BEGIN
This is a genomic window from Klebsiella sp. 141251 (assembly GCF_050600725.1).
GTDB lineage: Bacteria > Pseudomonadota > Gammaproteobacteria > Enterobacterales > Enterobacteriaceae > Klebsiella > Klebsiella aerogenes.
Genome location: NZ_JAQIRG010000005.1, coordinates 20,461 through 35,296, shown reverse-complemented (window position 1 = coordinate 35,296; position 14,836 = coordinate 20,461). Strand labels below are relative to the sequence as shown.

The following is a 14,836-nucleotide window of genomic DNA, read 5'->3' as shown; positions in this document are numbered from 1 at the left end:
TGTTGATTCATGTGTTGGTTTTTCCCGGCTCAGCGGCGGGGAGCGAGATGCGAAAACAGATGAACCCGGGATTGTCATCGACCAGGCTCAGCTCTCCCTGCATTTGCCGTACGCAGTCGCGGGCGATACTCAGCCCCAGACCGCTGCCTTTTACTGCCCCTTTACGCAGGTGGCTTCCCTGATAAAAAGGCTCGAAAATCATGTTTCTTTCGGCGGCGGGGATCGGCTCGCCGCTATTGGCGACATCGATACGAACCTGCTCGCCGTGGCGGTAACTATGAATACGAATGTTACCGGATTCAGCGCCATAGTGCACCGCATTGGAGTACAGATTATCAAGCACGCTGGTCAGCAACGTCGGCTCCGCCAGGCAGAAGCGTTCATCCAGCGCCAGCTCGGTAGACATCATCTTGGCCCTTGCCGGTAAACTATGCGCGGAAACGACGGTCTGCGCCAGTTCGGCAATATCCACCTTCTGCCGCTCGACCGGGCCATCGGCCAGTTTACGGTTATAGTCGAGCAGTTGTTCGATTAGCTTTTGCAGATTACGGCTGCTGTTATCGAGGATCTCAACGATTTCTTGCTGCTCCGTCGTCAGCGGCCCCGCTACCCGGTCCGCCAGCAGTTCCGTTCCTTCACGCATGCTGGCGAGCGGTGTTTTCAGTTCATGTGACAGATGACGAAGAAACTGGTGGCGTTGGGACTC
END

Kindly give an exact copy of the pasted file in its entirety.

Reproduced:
This is a genomic window from Klebsiella sp. 141251 (assembly GCF_050600725.1).
GTDB lineage: Bacteria > Pseudomonadota > Gammaproteobacteria > Enterobacterales > Enterobacteriaceae > Klebsiella > Klebsiella aerogenes.
Genome location: NZ_JAQIRG010000005.1, coordinates 20,461 through 35,296, shown reverse-complemented (window position 1 = coordinate 35,296; position 14,836 = coordinate 20,461). Strand labels below are relative to the sequence as shown.

The following is a 14,836-nucleotide window of genomic DNA, read 5'->3' as shown; positions in this document are numbered from 1 at the left end:
TGTTGATTCATGTGTTGGTTTTTCCCGGCTCAGCGGCGGGGAGCGAGATGCGAAAACAGATGAACCCGGGATTGTCATCGACCAGGCTCAGCTCTCCCTGCATTTGCCGTACGCAGTCGCGGGCGATACTCAGCCCCAGACCGCTGCCTTTTACTGCCCCTTTACGCAGGTGGCTTCCCTGATAAAAAGGCTCGAAAATCATGTTTCTTTCGGCGGCGGGGATCGGCTCGCCGCTATTGGCGACATCGATACGAACCTGCTCGCCGTGGCGGTAACTATGAATACGAATGTTACCGGATTCAGCGCCATAGTGCACCGCATTGGAGTACAGATTATCAAGCACGCTGGTCAGCAACGTCGGCTCCGCCAGGCAGAAGCGTTCATCCAGCGCCAGCTCGGTAGACATCATCTTGGCCCTTGCCGGTAAACTATGCGCGGAAACGACGGTCTGCGCCAGTTCGGCAATATCCACCTTCTGCCGCTCGACCGGGCCATCGGCCAGTTTACGGTTATAGTCGAGCAGTTGTTCGATTAGCTTTTGCAGATTACGGCTGCTGTTATCGAGGATCTCAACGATTTCTTGCTGCTCCGTCGTCAGCGGCCCCGCTACCCGGTCCGCCAGCAGTTCCGTTCCTTCACGCATGCTGGCGAGCGGTGTTTTCAGTTCATGTGACAGATGACGAAGAAACTGGTGGCGTTGGGACTC